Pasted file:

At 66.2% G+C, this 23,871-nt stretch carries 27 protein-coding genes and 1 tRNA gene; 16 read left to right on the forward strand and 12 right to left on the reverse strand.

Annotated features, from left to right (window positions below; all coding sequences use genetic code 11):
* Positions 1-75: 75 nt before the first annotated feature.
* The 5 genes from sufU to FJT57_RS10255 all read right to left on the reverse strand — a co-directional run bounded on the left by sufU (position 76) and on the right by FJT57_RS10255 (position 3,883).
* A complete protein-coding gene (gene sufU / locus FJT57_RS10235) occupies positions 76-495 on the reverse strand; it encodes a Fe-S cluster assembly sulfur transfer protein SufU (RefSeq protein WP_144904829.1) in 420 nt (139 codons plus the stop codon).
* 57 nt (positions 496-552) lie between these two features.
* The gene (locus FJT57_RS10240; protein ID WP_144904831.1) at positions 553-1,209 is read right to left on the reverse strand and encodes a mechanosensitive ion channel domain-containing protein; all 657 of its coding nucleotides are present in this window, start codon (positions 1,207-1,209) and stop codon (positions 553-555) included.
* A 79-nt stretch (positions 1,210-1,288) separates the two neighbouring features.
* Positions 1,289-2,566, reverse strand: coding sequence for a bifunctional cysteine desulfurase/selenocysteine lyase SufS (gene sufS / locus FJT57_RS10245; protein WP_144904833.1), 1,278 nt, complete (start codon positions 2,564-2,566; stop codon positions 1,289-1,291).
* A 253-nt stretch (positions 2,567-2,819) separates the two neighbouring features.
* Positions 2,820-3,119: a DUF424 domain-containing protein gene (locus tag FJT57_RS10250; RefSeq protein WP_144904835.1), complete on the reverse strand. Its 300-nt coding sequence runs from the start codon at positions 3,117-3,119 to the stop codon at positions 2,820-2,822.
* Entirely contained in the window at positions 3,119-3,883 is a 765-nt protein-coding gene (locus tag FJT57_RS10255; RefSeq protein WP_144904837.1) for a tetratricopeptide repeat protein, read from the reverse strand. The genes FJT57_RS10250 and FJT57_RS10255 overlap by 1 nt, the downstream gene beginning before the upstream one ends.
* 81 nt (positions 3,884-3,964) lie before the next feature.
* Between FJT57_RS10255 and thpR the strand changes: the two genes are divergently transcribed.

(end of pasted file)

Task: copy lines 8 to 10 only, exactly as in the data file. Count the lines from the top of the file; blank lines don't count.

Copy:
* A 79-nt stretch (positions 1,210-1,288) separates the two neighbouring features.
* Positions 1,289-2,566, reverse strand: coding sequence for a bifunctional cysteine desulfurase/selenocysteine lyase SufS (gene sufS / locus FJT57_RS10245; protein WP_144904833.1), 1,278 nt, complete (start codon positions 2,564-2,566; stop codon positions 1,289-1,291).
* A 253-nt stretch (positions 2,567-2,819) separates the two neighbouring features.